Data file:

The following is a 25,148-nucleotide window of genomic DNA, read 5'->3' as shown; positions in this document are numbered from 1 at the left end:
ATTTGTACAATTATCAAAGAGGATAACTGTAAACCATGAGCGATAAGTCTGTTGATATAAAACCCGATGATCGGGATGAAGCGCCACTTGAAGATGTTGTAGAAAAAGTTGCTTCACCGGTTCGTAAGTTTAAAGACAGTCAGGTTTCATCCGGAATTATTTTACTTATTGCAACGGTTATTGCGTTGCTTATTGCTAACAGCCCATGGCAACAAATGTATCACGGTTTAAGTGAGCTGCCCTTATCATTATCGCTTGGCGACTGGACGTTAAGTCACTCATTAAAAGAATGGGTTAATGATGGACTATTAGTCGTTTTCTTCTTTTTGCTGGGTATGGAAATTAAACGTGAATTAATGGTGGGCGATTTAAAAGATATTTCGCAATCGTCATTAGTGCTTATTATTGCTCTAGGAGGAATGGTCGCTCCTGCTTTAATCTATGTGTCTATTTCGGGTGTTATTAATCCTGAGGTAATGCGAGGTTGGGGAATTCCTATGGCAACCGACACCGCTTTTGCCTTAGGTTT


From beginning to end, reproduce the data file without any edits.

The following is a 25,148-nucleotide window of genomic DNA, read 5'->3' as shown; positions in this document are numbered from 1 at the left end:
ATTTGTACAATTATCAAAGAGGATAACTGTAAACCATGAGCGATAAGTCTGTTGATATAAAACCCGATGATCGGGATGAAGCGCCACTTGAAGATGTTGTAGAAAAAGTTGCTTCACCGGTTCGTAAGTTTAAAGACAGTCAGGTTTCATCCGGAATTATTTTACTTATTGCAACGGTTATTGCGTTGCTTATTGCTAACAGCCCATGGCAACAAATGTATCACGGTTTAAGTGAGCTGCCCTTATCATTATCGCTTGGCGACTGGACGTTAAGTCACTCATTAAAAGAATGGGTTAATGATGGACTATTAGTCGTTTTCTTCTTTTTGCTGGGTATGGAAATTAAACGTGAATTAATGGTGGGCGATTTAAAAGATATTTCGCAATCGTCATTAGTGCTTATTATTGCTCTAGGAGGAATGGTCGCTCCTGCTTTAATCTATGTGTCTATTTCGGGTGTTATTAATCCTGAGGTAATGCGAGGTTGGGGAATTCCTATGGCAACCGACACCGCTTTTGCCTTAGGTTT